From an analysis on the Koren Robinson situation out of Seattle comes this: "The Seahawks, meanwhile, proved much better off without Robinson. They signed Joe Jurevicius last season; the journeyman caught 10 touchdown passes in his lone season with Seattle. Once Jurevicius left in free agency, Seattle signed Nate Burleson away from the Vikings. Burleson has enjoyed a solid, if unspectacular camp with the Seahawks. The team has penciled him in as the starting split end, the position once set aside for Robinson."


It's becoming more and more apparent that wide receiver Todd Pinkston probably won't be ready to play by the start of the season. Which leaves the Eagles with a significant question mark as to who will be their other starter opposite Reggie Brown.

Pinkston missed all of last season with a torn Achilles tendon. Coach Andy Reid had hoped he could return and be the deep threat he was two years ago when he averaged an NFL-best 18.8 yards per catch. But Pinkston has been able to practice just once since training camp opened and hasn't played in any of the Eagles' three preseason games because of Achilles tendonitis in both of his feet.

Making matters worse, Jabar Gaffney, the former Houston Texans' wideout, who was signed in the offseason to compete for a starting job with Pinkston, has struggled much of training camp and the preseason.

Gaffney turned in his first impressive performance Thursday night against Baltimore, catching a team-high four passes for 37 yards. But before that, he had tumbled down the depth chart below undrafted free agent Hank Baskett and rookie fourth-rounder Jason Avant.

"I'm finally starting to feel more comfortable and I'm just trying to take advantage of the opportunities I get in a game," said Gaffney, who caught 55 balls for the Texans last year. "To come out and get a couple of catches, it feels good."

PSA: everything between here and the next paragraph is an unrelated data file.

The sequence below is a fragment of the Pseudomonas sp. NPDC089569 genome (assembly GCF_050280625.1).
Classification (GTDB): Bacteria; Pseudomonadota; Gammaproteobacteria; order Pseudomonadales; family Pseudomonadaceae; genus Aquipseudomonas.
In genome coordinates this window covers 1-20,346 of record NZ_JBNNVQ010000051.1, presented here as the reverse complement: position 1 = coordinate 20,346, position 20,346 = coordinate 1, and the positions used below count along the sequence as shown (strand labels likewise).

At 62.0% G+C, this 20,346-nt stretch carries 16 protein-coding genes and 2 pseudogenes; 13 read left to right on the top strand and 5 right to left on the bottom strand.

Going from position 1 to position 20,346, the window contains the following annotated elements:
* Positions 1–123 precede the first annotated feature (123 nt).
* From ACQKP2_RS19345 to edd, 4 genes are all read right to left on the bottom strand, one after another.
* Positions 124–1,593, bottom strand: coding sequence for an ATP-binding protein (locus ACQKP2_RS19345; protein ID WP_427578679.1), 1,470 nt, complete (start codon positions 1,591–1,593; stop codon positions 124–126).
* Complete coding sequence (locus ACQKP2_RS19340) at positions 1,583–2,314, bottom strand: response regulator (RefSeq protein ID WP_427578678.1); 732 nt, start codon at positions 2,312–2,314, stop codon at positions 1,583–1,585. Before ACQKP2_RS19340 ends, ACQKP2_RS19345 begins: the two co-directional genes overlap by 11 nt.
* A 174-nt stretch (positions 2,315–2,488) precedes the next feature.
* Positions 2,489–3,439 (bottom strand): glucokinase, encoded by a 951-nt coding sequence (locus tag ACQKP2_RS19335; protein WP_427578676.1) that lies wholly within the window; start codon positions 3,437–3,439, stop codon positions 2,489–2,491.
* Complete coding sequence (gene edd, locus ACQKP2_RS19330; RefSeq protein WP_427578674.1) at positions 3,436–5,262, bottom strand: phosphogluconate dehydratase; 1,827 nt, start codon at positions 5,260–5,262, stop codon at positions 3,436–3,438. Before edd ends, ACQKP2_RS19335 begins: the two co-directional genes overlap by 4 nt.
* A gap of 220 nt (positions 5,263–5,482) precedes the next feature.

Right now, Baskett, who was signed after the draft by the Minnesota Vikings and later traded to the Eagles for unproductive third-year man Billy McMullen, appears to be the No. 2 starter. He's had a terrific training camp and played well in the Eagles' first two preseason games before getting shut out against Baltimore.

But he's an undrafted rookie. At 6-4, he's got nice size and impressive leaping ability (he was a conference high jump champion at New Mexico), but not much separation speed, which is why he went through the April draft unclaimed.

Asked about the prospect of Baskett being his No. 2 wideout, Reid said: "We've got quite a lot of time before we open. But if that happens, it happens. That's the way Hank's been playing. Now, does he need to continue to improve? Absolutely. These next three weeks, he needs to continue to improve. But he's held his own out there and done a nice job."

The Eagles were contenders in the trade talks to acquire former Broncos receiver Ashley Lelie, who went to Atlanta on Tuesday night.


Former Vikings wide receiver Randy Moss caught one pass for 16 yards against Minnesota in the preseason opener, then created a mini-controversy that probably didn't deserve the attention it got when he complained about being taken out in the middle of a series.

Moss never raised his voice, but the comments were construed in some outlets as Moss having "ripped" the coach.

Shell didn't seem to mind.

"Randy is no different than any other ballplayer," Shell said. "Fred Biletnikoff used to be frustrated. Young Cliff Branch used to be frustrated. All those guys were frustrated. They all wanted the ball and I understand that. That's good. That means he's competitive and he wants to do well."